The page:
So I took a bit of a break from mapping over the last few weeks, since I have instead been focusing on the economy of my campaign. The problem I have been dealing with is that a reasonable economy is kind of important in a campaign that will have the players establishing businesses and empires, but the one in 4th edition is pants-on-head retarded. It’s 100% based on players finding magic items they want of their appropriate level. You only get a finite amount of money per level, and if you spend it on things other than magic gear you are wasting it. Saving it is also wasting it, as if you save up every GP you get during paragon tier you only have enough for one level 21 item. And yet, getting more money somehow (such as through a successful business) will unbalance the combat in the game.

So I just threw all that out. We are using the Inherent Bonuses system from the Dungeon Master’s Guide 2, which means the players don’t NEED the bonuses they normally get from magic items to fight effectively. Instead, I’ve set up a system that will allow the players to craft as many copies of a small set of magic items they like, assuming they have the base item to enchant. The idea is that they will eventually set up magic item factories to create large number of magic items to sell, using the swords and armour and such that they have created from their other establishments. This will provide a way to make money needed to expand further, equip any armies they create, and equip themselves.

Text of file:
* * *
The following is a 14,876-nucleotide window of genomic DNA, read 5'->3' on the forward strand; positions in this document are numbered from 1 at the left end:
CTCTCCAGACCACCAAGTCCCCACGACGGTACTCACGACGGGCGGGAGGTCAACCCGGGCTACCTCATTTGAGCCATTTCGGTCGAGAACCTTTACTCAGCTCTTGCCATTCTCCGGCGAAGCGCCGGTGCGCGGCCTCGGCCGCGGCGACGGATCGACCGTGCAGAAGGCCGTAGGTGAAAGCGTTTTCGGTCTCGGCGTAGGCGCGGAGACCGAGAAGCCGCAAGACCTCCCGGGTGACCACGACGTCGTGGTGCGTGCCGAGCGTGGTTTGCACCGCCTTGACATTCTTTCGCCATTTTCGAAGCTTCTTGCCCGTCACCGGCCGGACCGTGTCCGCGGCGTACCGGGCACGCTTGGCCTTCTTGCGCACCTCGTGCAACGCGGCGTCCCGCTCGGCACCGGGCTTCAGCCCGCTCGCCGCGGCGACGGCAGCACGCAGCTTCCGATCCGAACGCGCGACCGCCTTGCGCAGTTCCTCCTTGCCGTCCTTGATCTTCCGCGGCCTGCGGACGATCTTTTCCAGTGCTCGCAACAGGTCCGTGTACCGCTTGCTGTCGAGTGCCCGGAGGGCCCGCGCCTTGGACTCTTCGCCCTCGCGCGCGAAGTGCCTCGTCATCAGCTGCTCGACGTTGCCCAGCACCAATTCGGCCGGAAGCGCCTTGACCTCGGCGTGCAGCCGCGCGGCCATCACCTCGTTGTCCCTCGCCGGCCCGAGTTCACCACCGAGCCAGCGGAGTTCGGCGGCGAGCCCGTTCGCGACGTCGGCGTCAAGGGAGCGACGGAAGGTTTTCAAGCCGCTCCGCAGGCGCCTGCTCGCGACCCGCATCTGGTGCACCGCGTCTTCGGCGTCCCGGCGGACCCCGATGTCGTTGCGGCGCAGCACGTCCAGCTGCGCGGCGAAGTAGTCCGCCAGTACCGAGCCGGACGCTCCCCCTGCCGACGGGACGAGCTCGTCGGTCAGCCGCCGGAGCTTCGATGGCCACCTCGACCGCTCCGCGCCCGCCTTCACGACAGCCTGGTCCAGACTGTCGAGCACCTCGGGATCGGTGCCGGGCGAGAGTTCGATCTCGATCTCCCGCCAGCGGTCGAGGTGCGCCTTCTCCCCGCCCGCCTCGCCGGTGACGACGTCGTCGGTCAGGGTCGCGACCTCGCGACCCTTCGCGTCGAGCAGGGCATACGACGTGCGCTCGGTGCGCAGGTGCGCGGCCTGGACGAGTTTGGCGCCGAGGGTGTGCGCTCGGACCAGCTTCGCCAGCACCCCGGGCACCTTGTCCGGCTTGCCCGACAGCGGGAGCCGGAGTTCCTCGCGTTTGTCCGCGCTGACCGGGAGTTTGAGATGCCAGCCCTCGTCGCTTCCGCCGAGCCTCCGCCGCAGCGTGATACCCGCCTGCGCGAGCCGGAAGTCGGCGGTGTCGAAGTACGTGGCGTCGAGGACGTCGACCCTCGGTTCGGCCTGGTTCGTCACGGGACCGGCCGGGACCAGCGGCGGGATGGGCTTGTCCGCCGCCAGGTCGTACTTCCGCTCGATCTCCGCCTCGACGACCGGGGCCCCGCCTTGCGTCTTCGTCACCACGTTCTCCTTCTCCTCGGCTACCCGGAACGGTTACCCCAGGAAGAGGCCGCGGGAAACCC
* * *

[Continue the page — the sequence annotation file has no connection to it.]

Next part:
The big problem with this is figuring out how much anything costs to begin with. How much is an iron sword? How much is the iron to make it? How much do blacksmiths get paid? What about other goods that the players might want to get involved in? Answering all of those questions was going to be a lot of work. Luckily, I found Grain Into Gold, which walks you through building an entire fantasy economy from the ground up, starting with the cost of some wheat and using it to calculate how much everything else in the game would cost, including things like transportation, wages, and building ships and structures. All of their numbers are based on historical data where possible, and approximated from modern data when not. It was also a good read, to be honest, if you have any interest at all in the subject matter.

In the end it basically solved every problem I had. I just decide what relevant goods each of my cities create, and then I can calculate what any good will cost in any city based on how close it is to the source. I can also easily add in new fantasy goods, like special metals, and add in “magic items” as another step in the production chain at the end. If you want to have any sort of economy that makes sense, I can’t recommend Grain Into Gold enough.


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